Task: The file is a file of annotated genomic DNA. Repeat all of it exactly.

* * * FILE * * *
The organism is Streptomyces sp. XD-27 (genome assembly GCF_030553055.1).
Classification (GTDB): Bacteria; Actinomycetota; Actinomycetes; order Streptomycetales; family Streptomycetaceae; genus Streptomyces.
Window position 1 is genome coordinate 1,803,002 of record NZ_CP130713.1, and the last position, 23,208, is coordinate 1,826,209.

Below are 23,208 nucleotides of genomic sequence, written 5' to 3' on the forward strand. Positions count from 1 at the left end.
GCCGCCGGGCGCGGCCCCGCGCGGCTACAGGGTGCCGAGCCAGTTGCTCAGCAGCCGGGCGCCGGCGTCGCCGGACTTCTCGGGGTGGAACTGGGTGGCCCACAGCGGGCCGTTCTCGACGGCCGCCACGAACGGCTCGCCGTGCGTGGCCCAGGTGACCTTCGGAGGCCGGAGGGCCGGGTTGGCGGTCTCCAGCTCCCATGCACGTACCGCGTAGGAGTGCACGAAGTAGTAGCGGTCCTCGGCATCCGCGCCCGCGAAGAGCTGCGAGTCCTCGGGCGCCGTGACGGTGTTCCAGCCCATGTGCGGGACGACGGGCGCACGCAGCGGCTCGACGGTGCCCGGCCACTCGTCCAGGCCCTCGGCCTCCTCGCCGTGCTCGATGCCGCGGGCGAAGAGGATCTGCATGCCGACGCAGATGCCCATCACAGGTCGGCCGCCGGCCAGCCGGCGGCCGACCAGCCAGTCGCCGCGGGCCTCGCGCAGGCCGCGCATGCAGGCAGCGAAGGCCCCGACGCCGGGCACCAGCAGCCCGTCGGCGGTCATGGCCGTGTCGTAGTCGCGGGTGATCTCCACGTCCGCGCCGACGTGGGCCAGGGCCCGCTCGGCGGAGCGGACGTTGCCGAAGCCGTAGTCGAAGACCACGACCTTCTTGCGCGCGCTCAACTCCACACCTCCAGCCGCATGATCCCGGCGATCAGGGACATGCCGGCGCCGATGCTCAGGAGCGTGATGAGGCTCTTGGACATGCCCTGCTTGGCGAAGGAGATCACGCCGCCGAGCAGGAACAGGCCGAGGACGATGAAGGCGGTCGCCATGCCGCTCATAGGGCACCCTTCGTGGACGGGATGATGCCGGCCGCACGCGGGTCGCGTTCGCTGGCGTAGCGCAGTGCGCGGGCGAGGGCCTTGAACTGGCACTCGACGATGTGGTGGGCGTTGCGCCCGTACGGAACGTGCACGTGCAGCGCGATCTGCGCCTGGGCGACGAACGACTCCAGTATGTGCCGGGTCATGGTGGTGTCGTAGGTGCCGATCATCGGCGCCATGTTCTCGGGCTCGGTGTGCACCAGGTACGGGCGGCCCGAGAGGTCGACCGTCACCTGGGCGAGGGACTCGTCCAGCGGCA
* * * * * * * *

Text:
The organism is Streptomyces sp. XD-27 (genome assembly GCF_030553055.1).
Classification (GTDB): Bacteria; Actinomycetota; Actinomycetes; order Streptomycetales; family Streptomycetaceae; genus Streptomyces.
Window position 1 is genome coordinate 1,803,002 of record NZ_CP130713.1, and the last position, 23,208, is coordinate 1,826,209.

Below are 23,208 nucleotides of genomic sequence, written 5' to 3' on the forward strand. Positions count from 1 at the left end.
GCCGCCGGGCGCGGCCCCGCGCGGCTACAGGGTGCCGAGCCAGTTGCTCAGCAGCCGGGCGCCGGCGTCGCCGGACTTCTCGGGGTGGAACTGGGTGGCCCACAGCGGGCCGTTCTCGACGGCCGCCACGAACGGCTCGCCGTGCGTGGCCCAGGTGACCTTCGGAGGCCGGAGGGCCGGGTTGGCGGTCTCCAGCTCCCATGCACGTACCGCGTAGGAGTGCACGAAGTAGTAGCGGTCCTCGGCATCCGCGCCCGCGAAGAGCTGCGAGTCCTCGGGCGCCGTGACGGTGTTCCAGCCCATGTGCGGGACGACGGGCGCACGCAGCGGCTCGACGGTGCCCGGCCACTCGTCCAGGCCCTCGGCCTCCTCGCCGTGCTCGATGCCGCGGGCGAAGAGGATCTGCATGCCGACGCAGATGCCCATCACAGGTCGGCCGCCGGCCAGCCGGCGGCCGACCAGCCAGTCGCCGCGGGCCTCGCGCAGGCCGCGCATGCAGGCAGCGAAGGCCCCGACGCCGGGCACCAGCAGCCCGTCGGCGGTCATGGCCGTGTCGTAGTCGCGGGTGATCTCCACGTCCGCGCCGACGTGGGCCAGGGCCCGCTCGGCGGAGCGGACGTTGCCGAAGCCGTAGTCGAAGACCACGACCTTCTTGCGCGCGCTCAACTCCACACCTCCAGCCGCATGATCCCGGCGATCAGGGACATGCCGGCGCCGATGCTCAGGAGCGTGATGAGGCTCTTGGACATGCCCTGCTTGGCGAAGGAGATCACGCCGCCGAGCAGGAACAGGCCGAGGACGATGAAGGCGGTCGCCATGCCGCTCATAGGGCACCCTTCGTGGACGGGATGATGCCGGCCGCACGCGGGTCGCGTTCGCTGGCGTAGCGCAGTGCGCGGGCGAGGGCCTTGAACTGGCACTCGACGATGTGGTGGGCGTTGCGCCCGTACGGAACGTGCACGTGCAGCGCGATCTGCGCCTGGGCGACGAACGACTCCAGTATGTGCCGGGTCATGGTGGTGTCGTAGGTGCCGATCATCGGCGCCATGTTCTCGGGCTCGGTGTGCACCAGGTACGGGCGGCCCGAGAGGTCGACCGTCACCTGGGCGAGGGACTCGTCCAGCGGCA